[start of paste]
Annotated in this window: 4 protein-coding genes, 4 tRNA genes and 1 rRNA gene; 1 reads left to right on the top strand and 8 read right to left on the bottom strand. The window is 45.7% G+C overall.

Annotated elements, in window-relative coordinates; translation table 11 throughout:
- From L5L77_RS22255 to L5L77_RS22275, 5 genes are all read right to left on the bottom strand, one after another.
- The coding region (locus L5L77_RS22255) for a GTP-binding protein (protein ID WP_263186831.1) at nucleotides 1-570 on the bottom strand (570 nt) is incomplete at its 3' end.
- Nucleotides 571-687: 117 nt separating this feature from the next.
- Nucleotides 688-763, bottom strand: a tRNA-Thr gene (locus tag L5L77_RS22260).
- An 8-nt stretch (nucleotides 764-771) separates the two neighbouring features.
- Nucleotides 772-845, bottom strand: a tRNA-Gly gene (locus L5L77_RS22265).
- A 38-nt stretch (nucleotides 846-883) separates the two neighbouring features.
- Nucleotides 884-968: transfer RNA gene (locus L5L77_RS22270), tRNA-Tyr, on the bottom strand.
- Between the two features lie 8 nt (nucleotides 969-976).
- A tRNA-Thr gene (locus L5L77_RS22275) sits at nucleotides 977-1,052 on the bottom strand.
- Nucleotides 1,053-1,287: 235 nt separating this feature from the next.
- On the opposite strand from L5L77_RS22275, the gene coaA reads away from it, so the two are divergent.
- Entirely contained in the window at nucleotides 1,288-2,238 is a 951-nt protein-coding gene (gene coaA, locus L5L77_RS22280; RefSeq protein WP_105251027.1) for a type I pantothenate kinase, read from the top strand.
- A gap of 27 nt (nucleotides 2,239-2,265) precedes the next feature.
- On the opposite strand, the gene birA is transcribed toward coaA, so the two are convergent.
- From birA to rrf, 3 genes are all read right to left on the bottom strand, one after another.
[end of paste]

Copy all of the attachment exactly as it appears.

Annotated in this window: 4 protein-coding genes, 4 tRNA genes and 1 rRNA gene; 1 reads left to right on the top strand and 8 read right to left on the bottom strand. The window is 45.7% G+C overall.

Annotated elements, in window-relative coordinates; translation table 11 throughout:
- From L5L77_RS22255 to L5L77_RS22275, 5 genes are all read right to left on the bottom strand, one after another.
- The coding region (locus L5L77_RS22255) for a GTP-binding protein (protein ID WP_263186831.1) at nucleotides 1-570 on the bottom strand (570 nt) is incomplete at its 3' end.
- Nucleotides 571-687: 117 nt separating this feature from the next.
- Nucleotides 688-763, bottom strand: a tRNA-Thr gene (locus tag L5L77_RS22260).
- An 8-nt stretch (nucleotides 764-771) separates the two neighbouring features.
- Nucleotides 772-845, bottom strand: a tRNA-Gly gene (locus L5L77_RS22265).
- A 38-nt stretch (nucleotides 846-883) separates the two neighbouring features.
- Nucleotides 884-968: transfer RNA gene (locus L5L77_RS22270), tRNA-Tyr, on the bottom strand.
- Between the two features lie 8 nt (nucleotides 969-976).
- A tRNA-Thr gene (locus L5L77_RS22275) sits at nucleotides 977-1,052 on the bottom strand.
- Nucleotides 1,053-1,287: 235 nt separating this feature from the next.
- On the opposite strand from L5L77_RS22275, the gene coaA reads away from it, so the two are divergent.
- Entirely contained in the window at nucleotides 1,288-2,238 is a 951-nt protein-coding gene (gene coaA, locus L5L77_RS22280; RefSeq protein WP_105251027.1) for a type I pantothenate kinase, read from the top strand.
- A gap of 27 nt (nucleotides 2,239-2,265) precedes the next feature.
- On the opposite strand, the gene birA is transcribed toward coaA, so the two are convergent.
- From birA to rrf, 3 genes are all read right to left on the bottom strand, one after another.